THE LION ROARS: AMOS Sunday 31 January to Sunday 21 February In the Old Testament book of Amos God roars like a lion in judgement over His people. He is grieved and angered by their corruption, injustice, indulgence, and exploitation of others. God’s desire is for His people—including us—to turn to Him in humility and for mercy and justice to flow like living water from our lives into the world. Join us for ‘The Lion Roars’ as we explore how we can seek justice in 2016 and beyond.
SERMONS 1—The Lion Roars (Amos 1:1–2:16) 2—The Lion Draws Near (Amos 3:1–6:14) 3—The Lion Will Judge (Amos 7:1–9:15) 4—The Lion of Justice (Amos 5:21–6:14)
THE BOOK OF AMOS Amos is part of the twelve books in the Old Testament known as the Minor Prophets. This distinction from the Major Prophets—Isaiah, Jeremiah, Ezekiel, and Daniel—is not based upon importance but rather the length of the books. The prophetic books represent a divine message from God for His people, delivered through an intermediary known as a prophet. Usually this God-given message included a warning regarding the dire consequences of continued disobedience to God’s law, but also a reminder of the promised blessing for obedience to God’s law.
WHO IS AMOS? In the first verse of the book we are told that Amos was not a professional prophet, but simply one of “the shepherds of Tekoa.” Tekoa was a small village southeast of Bethlehem in Judah, the southern kingdom. Amos, however, was called by God to leave shepherding and the fields of Tekoa to deliver a prophetic message to the people of Israel in the northern kingdom.
WHAT WAS AMOS’ MESSAGE? Amos lived during the time when God’s chosen people, the Israelites, were divided into two separate kingdoms—the southern kingdom of Judah and the northern kingdom of Israel. At this point in history (eighth-century BC), the northern kingdom of Israel was enjoying a period of remarkable stability and prosperity. As a result, there was a large class of wealthy people—not unlike us—preoccupied with luxuries, exotic food, extravagant parties, beauty, leisure, and sex. This wealthy class of people, however, were using their position of power to oppress and exploit the poor. Within the justice system there was corruption and bribery, and the worship of God had become increasingly idolatrous. In fact, the wealthy had even come to the conclusion that their privilege and prosperity was a sign of God’s blessing. God sent Amos from Judah to Israel to destroy this false notion and to warn them of impending doom as a result of their idolatry, corruption, and injustice. Amos was sent to call them to repent—to “seek the Lord and live…” (Amos 5:6)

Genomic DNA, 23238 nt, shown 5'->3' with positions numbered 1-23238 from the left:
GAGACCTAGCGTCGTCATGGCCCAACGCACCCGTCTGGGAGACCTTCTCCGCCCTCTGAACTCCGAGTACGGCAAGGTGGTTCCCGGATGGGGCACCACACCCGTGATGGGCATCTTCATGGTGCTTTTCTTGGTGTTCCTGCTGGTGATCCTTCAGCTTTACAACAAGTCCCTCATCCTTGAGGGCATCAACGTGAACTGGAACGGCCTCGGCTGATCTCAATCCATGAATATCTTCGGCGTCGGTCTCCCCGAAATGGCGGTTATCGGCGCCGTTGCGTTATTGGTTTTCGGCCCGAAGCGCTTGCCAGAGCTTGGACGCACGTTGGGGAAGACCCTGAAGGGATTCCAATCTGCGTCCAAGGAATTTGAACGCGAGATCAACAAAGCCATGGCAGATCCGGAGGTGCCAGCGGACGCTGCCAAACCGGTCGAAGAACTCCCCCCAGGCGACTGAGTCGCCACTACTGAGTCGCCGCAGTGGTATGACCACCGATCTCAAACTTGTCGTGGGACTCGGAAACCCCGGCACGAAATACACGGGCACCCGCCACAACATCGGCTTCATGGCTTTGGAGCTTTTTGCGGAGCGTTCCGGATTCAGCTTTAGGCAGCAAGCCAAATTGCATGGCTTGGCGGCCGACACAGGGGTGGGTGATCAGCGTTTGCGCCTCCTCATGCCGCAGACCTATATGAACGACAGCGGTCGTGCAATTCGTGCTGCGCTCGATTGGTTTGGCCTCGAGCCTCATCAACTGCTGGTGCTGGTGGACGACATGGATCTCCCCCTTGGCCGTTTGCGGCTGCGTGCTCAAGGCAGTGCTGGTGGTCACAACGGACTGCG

Growth Groups meet throughout the week for fellowship, care, prayer, accountability, sharing stories and studying God’s Word, usually the current BPCC sermon series. It is in Growth Groups where we fulfil our calling to have people in our lives who can speak God’s truth to us, exhort us, encourage us and spur us on towards love and good deeds (Heb. 3:12-13; 10:24; Rom. 12:10; Gal. 5:13). See here for more information on joining a Growth Group (link to Growth Groups page) or visit the Connections Centre.
The fundamental importance of prayer is undeniable, both for our personal and corporate growth (Acts 1:14; 4:24; 12:5, 12; 1 Thess. 1:2). At BPCC we gather monthly to pray together and to bring before God the myriad reasons we have to thank Him and to lay our needs and requests before Him, in order to see His kingdom come in every area of our lives and world. For more information on prayer meetings check the Calendar.
There are many other ways you can grow at BPCC. For more information check the Calendar.